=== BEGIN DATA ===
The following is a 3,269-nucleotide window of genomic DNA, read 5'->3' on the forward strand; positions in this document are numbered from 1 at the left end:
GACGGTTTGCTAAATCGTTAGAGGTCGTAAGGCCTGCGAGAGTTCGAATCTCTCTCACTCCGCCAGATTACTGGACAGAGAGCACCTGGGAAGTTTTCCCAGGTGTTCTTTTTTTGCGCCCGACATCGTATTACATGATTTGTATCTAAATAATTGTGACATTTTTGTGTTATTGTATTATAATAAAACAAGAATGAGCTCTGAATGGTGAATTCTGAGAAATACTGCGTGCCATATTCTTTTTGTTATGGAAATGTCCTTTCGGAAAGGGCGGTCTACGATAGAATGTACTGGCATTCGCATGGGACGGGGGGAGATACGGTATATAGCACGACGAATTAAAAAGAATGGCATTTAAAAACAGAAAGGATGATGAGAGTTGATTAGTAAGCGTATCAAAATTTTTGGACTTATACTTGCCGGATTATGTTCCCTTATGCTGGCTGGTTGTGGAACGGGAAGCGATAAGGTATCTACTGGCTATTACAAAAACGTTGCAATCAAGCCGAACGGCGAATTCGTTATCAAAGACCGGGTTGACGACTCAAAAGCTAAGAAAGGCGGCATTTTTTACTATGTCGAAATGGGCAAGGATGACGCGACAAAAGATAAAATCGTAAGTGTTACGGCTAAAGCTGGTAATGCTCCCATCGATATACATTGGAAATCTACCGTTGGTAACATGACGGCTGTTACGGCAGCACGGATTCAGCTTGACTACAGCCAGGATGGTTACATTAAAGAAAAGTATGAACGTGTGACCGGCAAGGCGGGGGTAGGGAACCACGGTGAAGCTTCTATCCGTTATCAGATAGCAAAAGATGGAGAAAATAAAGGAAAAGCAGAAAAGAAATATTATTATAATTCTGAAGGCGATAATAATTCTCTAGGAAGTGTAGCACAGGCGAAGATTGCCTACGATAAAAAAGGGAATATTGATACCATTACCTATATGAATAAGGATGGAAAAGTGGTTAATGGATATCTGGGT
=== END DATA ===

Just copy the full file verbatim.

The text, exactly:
The following is a 3,269-nucleotide window of genomic DNA, read 5'->3' on the forward strand; positions in this document are numbered from 1 at the left end:
GACGGTTTGCTAAATCGTTAGAGGTCGTAAGGCCTGCGAGAGTTCGAATCTCTCTCACTCCGCCAGATTACTGGACAGAGAGCACCTGGGAAGTTTTCCCAGGTGTTCTTTTTTTGCGCCCGACATCGTATTACATGATTTGTATCTAAATAATTGTGACATTTTTGTGTTATTGTATTATAATAAAACAAGAATGAGCTCTGAATGGTGAATTCTGAGAAATACTGCGTGCCATATTCTTTTTGTTATGGAAATGTCCTTTCGGAAAGGGCGGTCTACGATAGAATGTACTGGCATTCGCATGGGACGGGGGGAGATACGGTATATAGCACGACGAATTAAAAAGAATGGCATTTAAAAACAGAAAGGATGATGAGAGTTGATTAGTAAGCGTATCAAAATTTTTGGACTTATACTTGCCGGATTATGTTCCCTTATGCTGGCTGGTTGTGGAACGGGAAGCGATAAGGTATCTACTGGCTATTACAAAAACGTTGCAATCAAGCCGAACGGCGAATTCGTTATCAAAGACCGGGTTGACGACTCAAAAGCTAAGAAAGGCGGCATTTTTTACTATGTCGAAATGGGCAAGGATGACGCGACAAAAGATAAAATCGTAAGTGTTACGGCTAAAGCTGGTAATGCTCCCATCGATATACATTGGAAATCTACCGTTGGTAACATGACGGCTGTTACGGCAGCACGGATTCAGCTTGACTACAGCCAGGATGGTTACATTAAAGAAAAGTATGAACGTGTGACCGGCAAGGCGGGGGTAGGGAACCACGGTGAAGCTTCTATCCGTTATCAGATAGCAAAAGATGGAGAAAATAAAGGAAAAGCAGAAAAGAAATATTATTATAATTCTGAAGGCGATAATAATTCTCTAGGAAGTGTAGCACAGGCGAAGATTGCCTACGATAAAAAAGGGAATATTGATACCATTACCTATATGAATAAGGATGGAAAAGTGGTTAATGGATATCTGGGT